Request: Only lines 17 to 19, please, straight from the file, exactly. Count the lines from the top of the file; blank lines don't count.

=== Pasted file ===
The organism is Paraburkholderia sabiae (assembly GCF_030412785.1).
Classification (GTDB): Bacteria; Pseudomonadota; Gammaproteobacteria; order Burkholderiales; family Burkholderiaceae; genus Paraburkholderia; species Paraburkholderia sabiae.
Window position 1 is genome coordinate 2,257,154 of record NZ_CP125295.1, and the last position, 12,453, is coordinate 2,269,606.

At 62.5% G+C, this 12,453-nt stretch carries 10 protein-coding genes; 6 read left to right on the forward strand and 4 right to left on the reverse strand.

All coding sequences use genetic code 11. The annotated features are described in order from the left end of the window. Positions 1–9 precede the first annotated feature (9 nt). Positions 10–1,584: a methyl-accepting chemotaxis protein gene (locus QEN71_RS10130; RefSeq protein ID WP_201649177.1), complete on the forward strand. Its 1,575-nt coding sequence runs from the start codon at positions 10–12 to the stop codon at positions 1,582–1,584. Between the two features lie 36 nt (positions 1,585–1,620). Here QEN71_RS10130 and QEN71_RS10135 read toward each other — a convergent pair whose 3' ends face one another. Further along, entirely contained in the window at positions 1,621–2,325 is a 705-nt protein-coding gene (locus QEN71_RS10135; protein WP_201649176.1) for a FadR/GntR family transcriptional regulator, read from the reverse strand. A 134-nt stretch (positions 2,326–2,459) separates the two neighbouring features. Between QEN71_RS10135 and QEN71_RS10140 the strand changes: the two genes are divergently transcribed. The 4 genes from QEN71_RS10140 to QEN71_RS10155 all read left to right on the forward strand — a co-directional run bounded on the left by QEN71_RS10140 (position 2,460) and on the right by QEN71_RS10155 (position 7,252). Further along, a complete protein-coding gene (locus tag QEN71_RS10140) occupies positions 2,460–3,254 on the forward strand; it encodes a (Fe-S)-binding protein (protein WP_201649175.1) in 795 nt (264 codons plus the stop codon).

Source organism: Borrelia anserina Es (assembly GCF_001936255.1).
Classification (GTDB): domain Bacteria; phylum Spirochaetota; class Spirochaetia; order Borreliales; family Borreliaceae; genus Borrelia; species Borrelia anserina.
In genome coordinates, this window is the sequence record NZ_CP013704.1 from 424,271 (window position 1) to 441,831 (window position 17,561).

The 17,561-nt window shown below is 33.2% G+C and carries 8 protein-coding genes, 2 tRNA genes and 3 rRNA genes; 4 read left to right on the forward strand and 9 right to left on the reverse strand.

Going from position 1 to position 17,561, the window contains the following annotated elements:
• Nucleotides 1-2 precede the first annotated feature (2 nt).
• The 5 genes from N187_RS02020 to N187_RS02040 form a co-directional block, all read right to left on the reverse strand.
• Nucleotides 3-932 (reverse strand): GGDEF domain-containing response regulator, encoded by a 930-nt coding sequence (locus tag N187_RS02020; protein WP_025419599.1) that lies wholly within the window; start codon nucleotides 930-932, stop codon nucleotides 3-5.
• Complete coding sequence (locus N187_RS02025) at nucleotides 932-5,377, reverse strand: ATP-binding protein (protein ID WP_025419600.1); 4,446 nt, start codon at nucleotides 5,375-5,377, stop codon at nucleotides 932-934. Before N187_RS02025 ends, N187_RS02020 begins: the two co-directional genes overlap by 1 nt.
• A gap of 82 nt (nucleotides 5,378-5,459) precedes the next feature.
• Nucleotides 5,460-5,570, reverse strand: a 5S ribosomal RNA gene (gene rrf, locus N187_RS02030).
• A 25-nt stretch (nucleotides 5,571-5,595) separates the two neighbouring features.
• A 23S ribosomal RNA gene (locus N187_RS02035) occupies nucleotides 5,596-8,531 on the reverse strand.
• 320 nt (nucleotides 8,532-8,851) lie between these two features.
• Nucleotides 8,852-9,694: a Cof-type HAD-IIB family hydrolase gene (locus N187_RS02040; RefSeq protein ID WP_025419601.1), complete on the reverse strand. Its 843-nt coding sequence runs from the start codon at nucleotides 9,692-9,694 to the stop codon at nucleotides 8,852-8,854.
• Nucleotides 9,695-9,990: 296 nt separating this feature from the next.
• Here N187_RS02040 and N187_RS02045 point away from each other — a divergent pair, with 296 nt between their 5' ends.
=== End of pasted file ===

• A 25-nt stretch (nucleotides 5,571-5,595) separates the two neighbouring features.
• A 23S ribosomal RNA gene (locus N187_RS02035) occupies nucleotides 5,596-8,531 on the reverse strand.
• 320 nt (nucleotides 8,532-8,851) lie between these two features.